The cost to the Jamaican people because of the SAPs imposed on the country is staggering. Funding to health care fell by 33% from 1981 to 1985 which resulted in fallen real incomes of doctors, nurses and health workers, closing of hospital services and new charges to existing services. Housing prices have effectively doubled in both urban and rural areas. A fifth of the public workforce was slashed in one year, October 1984 – 85. The concentration of wealth continues thereby increasing the gap between the richest and the poorest Jamaicans. The use of hard drugs and crime rose, and is still on the rise. And poverty is rampant, even the middle class lives in fear. In response to worsening conditions, people took to the streets in mass demonstrations and general strikes. Many victories have been won from the grassroots level but fundamental change has yet to be seen.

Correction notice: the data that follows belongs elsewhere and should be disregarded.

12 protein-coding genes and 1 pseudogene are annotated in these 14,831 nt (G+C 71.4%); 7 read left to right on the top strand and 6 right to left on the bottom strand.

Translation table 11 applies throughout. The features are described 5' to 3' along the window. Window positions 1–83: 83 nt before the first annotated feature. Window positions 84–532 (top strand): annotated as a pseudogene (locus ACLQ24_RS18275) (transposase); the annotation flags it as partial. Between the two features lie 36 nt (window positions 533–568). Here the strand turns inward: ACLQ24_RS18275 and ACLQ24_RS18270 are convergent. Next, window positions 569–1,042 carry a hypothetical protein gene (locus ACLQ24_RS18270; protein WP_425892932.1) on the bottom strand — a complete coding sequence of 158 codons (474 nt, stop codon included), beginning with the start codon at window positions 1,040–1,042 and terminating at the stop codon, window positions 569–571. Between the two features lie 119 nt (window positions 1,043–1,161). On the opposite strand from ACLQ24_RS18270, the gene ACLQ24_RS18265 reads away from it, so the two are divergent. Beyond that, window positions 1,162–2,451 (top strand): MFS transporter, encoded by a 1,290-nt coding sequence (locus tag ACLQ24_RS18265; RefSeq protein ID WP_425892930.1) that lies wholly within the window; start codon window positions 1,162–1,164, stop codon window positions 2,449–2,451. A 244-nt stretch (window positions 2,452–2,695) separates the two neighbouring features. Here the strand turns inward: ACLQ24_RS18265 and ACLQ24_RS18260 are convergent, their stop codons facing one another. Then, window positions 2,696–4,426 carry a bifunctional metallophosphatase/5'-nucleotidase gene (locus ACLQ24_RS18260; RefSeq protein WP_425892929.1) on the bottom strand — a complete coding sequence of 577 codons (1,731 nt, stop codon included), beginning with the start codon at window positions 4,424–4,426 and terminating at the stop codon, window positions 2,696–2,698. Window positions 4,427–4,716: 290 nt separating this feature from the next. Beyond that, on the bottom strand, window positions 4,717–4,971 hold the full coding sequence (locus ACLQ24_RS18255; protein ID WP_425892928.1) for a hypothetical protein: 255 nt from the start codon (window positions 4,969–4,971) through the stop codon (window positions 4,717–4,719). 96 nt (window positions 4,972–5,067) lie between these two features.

By the end of Seaga s term, Jamaica s gross national product was no larger than it had been at the beginning of his term. But the external debt of Jamaica doubled. The World Bank s senior economist for Jamaica, Roger Robinson, acknowledged in 1988 that Jamaica s social and economic infrastructure is worse than it was in the 1970s . None the less, he still recommended recovering more of the costs from the users of hospitals, schools and other services , despite the fact that Jamaica has been struggling to pay the upkeep of all its public institutions.